Example: create a server profile, give it a random node name, some seed nodes and bind it on an unspecified port on all local interfaces. You should add some services then and run the node...

   aemp profile server nodeid anon/ seeds doomed, binds "*:*"
delprofile <name>

Deletes the profile of the given name.

setparent <name>

Sets the parent profile to use - values not specified in a profile will be taken from the parent profile (even recursively, with the global default config being the default parent). This is useful to configure profile classes and then to inherit from them for individual nodes.

Note that you can specify circular parent chains and even a parent for the global configuration. Neither will do you any good, however.

Example: inherit all values not specified in the doomed profile from the server profile.

   aemp profile doomed setparent server

Removes the parent again from the profile, if any was set, so the profile inherits directly from the global default config again.

showprofile <name>

Shows the values of the given profile, and only those, no inherited values.

showconfig <name> <key value...>

Shows the effective config, i.e. the values as used by a node started with the given profile name. Any additional key-value pairs specified augment the configuration, just as with configure.

If all arguments are omitted, show the global default config.


The low-level transport protocol betwene two nodes also has a number of configurable options, most of which should not be touched unless you know what you are doing.

[set|del]secure <boolean>

Normally, nodes allow anything to be done to them by remote nodes, including remotely-triggered execution of code.

Sometimes a more secure mode is desired - this can be achieved by setting the secure option to a true value.

When secure mode is enabled, then the node will not execute code locally, at least not via the normal node protocol. All other messages are still allowed. This means remote nodes can monitor, kill or snd to local ports (port names can also be easily guessed).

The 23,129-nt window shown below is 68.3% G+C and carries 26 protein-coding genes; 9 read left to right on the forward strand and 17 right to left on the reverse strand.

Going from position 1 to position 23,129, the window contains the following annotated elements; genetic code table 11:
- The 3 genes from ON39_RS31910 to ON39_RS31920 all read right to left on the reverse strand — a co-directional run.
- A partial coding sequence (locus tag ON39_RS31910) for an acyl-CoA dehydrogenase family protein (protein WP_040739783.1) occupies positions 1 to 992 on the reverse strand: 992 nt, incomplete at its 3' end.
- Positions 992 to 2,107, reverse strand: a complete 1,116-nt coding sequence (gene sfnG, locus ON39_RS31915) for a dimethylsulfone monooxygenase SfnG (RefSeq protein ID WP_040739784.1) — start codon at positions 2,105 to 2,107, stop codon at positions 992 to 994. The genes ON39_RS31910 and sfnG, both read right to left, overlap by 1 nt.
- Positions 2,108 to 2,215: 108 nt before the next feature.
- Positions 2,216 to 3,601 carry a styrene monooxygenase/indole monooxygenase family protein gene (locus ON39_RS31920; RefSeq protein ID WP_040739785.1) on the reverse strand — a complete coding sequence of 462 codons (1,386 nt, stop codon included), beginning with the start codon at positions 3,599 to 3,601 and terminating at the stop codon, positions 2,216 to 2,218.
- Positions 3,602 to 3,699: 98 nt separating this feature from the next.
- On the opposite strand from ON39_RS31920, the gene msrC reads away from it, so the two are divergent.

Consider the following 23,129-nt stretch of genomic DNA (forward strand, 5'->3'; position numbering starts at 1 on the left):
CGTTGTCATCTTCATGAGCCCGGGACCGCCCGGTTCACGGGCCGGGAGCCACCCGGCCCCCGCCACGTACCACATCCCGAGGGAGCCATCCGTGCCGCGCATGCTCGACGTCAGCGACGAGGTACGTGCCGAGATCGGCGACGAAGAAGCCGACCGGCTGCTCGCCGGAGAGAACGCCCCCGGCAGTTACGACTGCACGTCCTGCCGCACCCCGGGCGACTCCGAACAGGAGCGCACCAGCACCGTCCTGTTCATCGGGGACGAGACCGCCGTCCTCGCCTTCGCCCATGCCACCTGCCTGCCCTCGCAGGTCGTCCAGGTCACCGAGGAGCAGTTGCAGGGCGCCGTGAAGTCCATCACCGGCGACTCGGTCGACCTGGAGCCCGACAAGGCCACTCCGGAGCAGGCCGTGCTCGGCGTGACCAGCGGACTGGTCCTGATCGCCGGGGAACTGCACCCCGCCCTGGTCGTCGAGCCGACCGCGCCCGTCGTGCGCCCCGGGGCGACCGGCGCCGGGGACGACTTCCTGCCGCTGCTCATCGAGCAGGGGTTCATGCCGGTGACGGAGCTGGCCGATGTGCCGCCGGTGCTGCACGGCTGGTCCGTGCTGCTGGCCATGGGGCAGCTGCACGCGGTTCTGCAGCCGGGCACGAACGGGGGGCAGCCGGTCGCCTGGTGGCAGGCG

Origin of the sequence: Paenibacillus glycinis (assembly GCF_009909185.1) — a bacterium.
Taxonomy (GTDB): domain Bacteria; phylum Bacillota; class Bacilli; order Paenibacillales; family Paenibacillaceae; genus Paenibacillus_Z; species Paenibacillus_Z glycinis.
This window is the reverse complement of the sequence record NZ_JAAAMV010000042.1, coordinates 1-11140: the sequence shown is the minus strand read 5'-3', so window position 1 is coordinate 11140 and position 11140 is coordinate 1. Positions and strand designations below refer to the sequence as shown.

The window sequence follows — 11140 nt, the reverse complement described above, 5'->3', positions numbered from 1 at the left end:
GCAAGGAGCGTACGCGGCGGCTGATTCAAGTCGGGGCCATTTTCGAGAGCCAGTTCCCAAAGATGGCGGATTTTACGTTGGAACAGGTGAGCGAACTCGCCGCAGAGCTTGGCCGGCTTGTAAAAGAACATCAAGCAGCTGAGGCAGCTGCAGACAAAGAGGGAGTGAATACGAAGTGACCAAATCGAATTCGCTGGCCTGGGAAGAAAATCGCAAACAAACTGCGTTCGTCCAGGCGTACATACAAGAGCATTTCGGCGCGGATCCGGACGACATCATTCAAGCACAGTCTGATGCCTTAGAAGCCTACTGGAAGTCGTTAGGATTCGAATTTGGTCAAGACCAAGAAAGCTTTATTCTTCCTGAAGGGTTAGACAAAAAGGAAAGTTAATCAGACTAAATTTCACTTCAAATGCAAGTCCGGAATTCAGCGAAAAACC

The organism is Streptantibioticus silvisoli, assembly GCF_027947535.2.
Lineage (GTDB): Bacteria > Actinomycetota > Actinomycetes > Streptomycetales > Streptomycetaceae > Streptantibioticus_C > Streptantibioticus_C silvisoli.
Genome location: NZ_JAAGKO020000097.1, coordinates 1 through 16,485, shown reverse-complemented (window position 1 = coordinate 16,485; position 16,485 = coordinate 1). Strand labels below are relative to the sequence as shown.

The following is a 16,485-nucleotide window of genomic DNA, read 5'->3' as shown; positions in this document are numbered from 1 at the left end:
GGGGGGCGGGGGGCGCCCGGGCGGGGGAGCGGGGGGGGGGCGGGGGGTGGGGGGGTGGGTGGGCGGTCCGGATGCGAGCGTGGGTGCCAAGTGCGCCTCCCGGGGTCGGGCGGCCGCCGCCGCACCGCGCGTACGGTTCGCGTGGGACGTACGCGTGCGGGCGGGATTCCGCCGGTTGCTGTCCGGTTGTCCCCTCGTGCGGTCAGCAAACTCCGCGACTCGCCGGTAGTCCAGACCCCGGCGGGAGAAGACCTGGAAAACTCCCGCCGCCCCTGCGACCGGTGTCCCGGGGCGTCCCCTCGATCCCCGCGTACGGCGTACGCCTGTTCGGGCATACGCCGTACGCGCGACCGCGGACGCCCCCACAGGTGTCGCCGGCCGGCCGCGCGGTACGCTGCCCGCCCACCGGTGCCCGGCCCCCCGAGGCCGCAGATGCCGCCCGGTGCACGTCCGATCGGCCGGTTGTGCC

At the moment, this setting ignores snd_on, eval_on and spawn requests.

[set|del]monitor_timeout <seconds>

Sets the default monitor timeout, that is, when a connection to a node cannot be established within this many seconds, the node is declared unreachable and all monitors will fire.

30 seconds are usually a good time span for this.

[set|del]connect_interval <seconds>

When a connection cannot be established successfully within this many seconds, try the next transport address (e.g. the next IP address). If your nodes have a lot of transports, you might have to set this to a low value so that they will actually all be tried within the monitor timeout interval.

2 is usually a good value, unless you live in new zealand.

[set|del]framing_format [array]

Configures the list of framing formats offered to the other side. This is simply a list of formatted read/write types used with AnyEvent::Handle, in order of decreasing preference.

Nodes support cbor, json and storable framing formats for data packets out of the box, and usually choose cbor because it is first in the list.

Example: prefer the My::Personal::Format framing format over JSON over Storable.

   aemp setframing_format '["My::Personal::Format", "json", "storable"]'
[set|del]auth_offer [array]

Configures the list of authentication types that the node offers to the other side as acceptable, in order of decreasing preference. Only auth methods that the node can actually support will be offered.

The default is '["tls_sha3_512", "hmac_sha3_512"]' and is usually good enough.

[set|del]auth_accept [array]

Configures the list of authentication types that remote nodes can use to authenticate, in order of decreasing preference.

The default is '["tls_sha3_512", "hmac_sha3_512", "tls_anon", "cleartext"]' and is usually good enough.

[set|del]autocork <boolean>

Sets the default autocork option value for the AnyEvent::Handle object used by transports. By default, autocorking is off, potentially reducing latency.

[set|del]nodelay <boolean>

Sets the default nodelay option value for the AnyEvent::Handle object used by transports. By default, nodelay is on, potentially reducing latency.